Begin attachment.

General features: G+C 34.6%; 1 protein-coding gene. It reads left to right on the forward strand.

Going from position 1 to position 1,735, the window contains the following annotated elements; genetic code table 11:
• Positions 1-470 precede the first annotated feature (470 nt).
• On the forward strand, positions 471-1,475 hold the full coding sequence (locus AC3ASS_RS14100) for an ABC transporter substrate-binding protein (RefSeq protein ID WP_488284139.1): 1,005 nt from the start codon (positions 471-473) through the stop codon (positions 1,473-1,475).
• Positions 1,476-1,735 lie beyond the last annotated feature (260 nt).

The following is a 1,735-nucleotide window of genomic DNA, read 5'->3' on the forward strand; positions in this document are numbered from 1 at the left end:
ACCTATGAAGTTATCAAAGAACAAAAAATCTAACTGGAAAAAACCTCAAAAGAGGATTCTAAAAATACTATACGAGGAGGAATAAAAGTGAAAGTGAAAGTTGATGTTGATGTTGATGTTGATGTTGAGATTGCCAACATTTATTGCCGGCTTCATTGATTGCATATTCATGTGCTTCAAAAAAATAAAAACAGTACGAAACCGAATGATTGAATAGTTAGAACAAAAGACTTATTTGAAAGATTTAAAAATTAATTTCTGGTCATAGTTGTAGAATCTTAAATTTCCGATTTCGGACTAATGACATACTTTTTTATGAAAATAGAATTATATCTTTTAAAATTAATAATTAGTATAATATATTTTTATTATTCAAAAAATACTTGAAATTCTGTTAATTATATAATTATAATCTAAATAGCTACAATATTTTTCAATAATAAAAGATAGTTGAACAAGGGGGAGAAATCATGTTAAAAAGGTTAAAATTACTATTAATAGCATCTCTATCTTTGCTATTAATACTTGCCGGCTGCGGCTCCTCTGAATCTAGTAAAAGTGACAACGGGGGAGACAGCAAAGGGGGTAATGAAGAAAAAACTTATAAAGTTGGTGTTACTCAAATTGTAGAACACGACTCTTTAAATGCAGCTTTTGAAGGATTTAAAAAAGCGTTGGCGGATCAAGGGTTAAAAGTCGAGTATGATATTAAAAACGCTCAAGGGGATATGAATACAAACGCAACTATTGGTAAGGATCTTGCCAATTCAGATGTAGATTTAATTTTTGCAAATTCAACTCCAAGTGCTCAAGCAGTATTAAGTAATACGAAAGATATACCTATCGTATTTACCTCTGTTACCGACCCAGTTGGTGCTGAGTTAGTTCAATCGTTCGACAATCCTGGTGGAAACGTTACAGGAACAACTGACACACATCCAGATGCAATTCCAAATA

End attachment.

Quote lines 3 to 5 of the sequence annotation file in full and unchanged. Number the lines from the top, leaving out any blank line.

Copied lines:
• Positions 1-470 precede the first annotated feature (470 nt).
• On the forward strand, positions 471-1,475 hold the full coding sequence (locus AC3ASS_RS14100) for an ABC transporter substrate-binding protein (RefSeq protein ID WP_488284139.1): 1,005 nt from the start codon (positions 471-473) through the stop codon (positions 1,473-1,475).
• Positions 1,476-1,735 lie beyond the last annotated feature (260 nt).